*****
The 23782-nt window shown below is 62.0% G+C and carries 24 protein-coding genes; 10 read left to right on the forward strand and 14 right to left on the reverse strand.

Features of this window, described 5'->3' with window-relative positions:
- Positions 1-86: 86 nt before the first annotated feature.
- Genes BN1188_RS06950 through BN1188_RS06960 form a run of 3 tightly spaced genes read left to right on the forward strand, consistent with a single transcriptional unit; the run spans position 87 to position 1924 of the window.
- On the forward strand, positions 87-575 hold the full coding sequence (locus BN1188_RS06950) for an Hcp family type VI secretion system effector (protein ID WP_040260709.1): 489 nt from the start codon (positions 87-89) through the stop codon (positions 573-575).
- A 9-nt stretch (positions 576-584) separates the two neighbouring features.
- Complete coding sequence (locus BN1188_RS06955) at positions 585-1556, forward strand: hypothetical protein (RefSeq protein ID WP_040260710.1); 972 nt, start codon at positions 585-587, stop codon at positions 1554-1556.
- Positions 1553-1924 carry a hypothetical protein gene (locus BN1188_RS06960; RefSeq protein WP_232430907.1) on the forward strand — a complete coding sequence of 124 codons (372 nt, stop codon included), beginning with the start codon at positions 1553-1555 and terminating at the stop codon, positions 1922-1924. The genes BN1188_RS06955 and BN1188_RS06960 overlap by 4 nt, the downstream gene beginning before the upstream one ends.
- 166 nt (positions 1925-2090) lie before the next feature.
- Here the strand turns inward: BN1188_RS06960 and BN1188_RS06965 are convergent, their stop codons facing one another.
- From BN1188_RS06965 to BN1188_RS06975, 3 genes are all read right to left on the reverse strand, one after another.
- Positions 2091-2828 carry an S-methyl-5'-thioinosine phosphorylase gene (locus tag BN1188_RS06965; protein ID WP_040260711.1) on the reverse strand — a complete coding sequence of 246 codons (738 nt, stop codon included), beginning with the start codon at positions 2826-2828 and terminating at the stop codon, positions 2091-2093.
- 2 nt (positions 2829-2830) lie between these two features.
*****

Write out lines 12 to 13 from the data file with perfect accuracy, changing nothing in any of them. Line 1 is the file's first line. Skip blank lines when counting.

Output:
- Positions 2091-2828 carry an S-methyl-5'-thioinosine phosphorylase gene (locus tag BN1188_RS06965; protein ID WP_040260711.1) on the reverse strand — a complete coding sequence of 246 codons (738 nt, stop codon included), beginning with the start codon at positions 2826-2828 and terminating at the stop codon, positions 2091-2093.
- 2 nt (positions 2829-2830) lie between these two features.